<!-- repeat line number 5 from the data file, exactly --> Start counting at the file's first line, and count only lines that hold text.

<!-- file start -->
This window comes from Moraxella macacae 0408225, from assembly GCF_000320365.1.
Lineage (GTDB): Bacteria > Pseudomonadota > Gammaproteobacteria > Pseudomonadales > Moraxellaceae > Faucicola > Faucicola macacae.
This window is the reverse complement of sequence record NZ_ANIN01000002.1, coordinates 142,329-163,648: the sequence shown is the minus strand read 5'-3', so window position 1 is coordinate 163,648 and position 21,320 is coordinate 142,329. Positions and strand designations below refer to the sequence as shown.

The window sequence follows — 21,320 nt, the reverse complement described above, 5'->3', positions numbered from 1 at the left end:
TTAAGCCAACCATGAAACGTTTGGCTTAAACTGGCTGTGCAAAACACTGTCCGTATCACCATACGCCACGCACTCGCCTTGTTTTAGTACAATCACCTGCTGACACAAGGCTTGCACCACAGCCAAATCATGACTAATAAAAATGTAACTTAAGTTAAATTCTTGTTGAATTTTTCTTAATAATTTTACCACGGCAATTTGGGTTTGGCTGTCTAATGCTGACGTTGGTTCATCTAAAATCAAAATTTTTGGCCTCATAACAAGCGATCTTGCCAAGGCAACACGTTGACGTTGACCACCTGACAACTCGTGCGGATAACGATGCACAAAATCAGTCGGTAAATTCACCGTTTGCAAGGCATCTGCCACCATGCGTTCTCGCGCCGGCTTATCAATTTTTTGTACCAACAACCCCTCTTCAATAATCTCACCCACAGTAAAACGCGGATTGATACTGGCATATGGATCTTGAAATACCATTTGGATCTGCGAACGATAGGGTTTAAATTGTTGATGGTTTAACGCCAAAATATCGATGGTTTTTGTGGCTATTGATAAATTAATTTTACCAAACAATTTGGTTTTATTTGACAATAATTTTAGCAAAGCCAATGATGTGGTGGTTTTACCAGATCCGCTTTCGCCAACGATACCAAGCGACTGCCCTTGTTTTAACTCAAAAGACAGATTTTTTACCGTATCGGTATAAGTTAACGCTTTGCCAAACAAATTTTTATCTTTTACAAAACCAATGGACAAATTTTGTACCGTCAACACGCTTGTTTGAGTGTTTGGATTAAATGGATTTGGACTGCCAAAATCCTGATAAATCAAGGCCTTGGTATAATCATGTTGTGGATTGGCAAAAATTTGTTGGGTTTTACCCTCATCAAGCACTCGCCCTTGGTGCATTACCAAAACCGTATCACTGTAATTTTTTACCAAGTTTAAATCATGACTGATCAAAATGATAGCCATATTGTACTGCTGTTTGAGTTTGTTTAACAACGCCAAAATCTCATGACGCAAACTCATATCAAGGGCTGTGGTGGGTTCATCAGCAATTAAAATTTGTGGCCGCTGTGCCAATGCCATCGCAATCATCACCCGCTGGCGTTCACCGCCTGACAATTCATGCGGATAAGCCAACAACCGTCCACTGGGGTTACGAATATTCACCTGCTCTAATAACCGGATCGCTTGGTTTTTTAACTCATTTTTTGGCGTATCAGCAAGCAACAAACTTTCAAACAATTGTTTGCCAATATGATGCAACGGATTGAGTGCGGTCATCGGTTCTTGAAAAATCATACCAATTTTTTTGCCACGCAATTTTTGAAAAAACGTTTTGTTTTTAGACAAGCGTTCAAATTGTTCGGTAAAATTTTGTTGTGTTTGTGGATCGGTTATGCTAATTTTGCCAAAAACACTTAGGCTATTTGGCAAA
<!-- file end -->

TTAAGCCAACCATGAAACGTTTGGCTTAAACTGGCTGTGCAAAACACTGTCCGTATCACCATACGCCACGCACTCGCCTTGTTTTAGTACAATCACCTGCTGACACAAGGCTTGCACCACAGCCAAATCATGACTAATAAAAATGTAACTTAAGTTAAATTCTTGTTGAATTTTTCTTAATAATTTTACCACGGCAATTTGGGTTTGGCTGTCTAATGCTGACGTTGGTTCATCTAAAATCAAAATTTTTGGCCTCATAACAAGCGATCTTGCCAAGGCAACACGTTGACGTTGACCACCTGACAACTCGTGCGGATAACGATGCACAAAATCAGTCGGTAAATTCACCGTTTGCAAGGCATCTGCCACCATGCGTTCTCGCGCCGGCTTATCAATTTTTTGTACCAACAACCCCTCTTCAATAATCTCACCCACAGTAAAACGCGGATTGATACTGGCATATGGATCTTGAAATACCATTTGGATCTGCGAACGATAGGGTTTAAATTGTTGATGGTTTAACGCCAAAATATCGATGGTTTTTGTGGCTATTGATAAATTAATTTTACCAAACAATTTGGTTTTATTTGACAATAATTTTAGCAAAGCCAATGATGTGGTGGTTTTACCAGATCCGCTTTCGCCAACGATACCAAGCGACTGCCCTTGTTTTAACTCAAAAGACAGATTTTTTACCGTATCGGTATAAGTTAACGCTTTGCCAAACAAATTTTTATCTTTTACAAAACCAATGGACAAATTTTGTACCGTCAACACGCTTGTTTGAGTGTTTGGATTAAATGGATTTGGACTGCCAAAATCCTGATAAATCAAGGCCTTGGTATAATCATGTTGTGGATTGGCAAAAATTTGTTGGGTTTTACCCTCATCAAGCACTCGCCCTTGGTGCATTACCAAAACCGTATCACTGTAATTTTTTACCAAGTTTAAATCATGACTGATCAAAATGATAGCCATATTGTACTGCTGTTTGAGTTTGTTTAACAACGCCAAAATCTCATGACGCAAACTCATATCAAGGGCTGTGGTGGGTTCATCAGCAATTAAAATTTGTGGCCGCTGTGCCAATGCCATCGCAATCATCACCCGCTGGCGTTCACCGCCTGACAATTCATGCGGATAAGCCAACAACCGTCCACTGGGGTTACGAATATTCACCTGCTCTAATAACCGGATCGCTTGGTTTTTTAACTCATTTTTTGGCGTATCAGCAAGCAACAAACTTTCAAACAATTGTTTGCCAATATGATGCAACGGATTGAGTGCGGTCATCGGTTCTTGAAAAATCATACCAATTTTTTTGCCACGCAATTTTTGAAAAAACGTTTTGTTTTTAGACAAGCGTTCAAATTGTTCGGTAAAATTTTGTTGTGTTTGTGGATCGGTTATGCTAATTTTGCCAAAAACACTTAGGCTATTTGGCAAA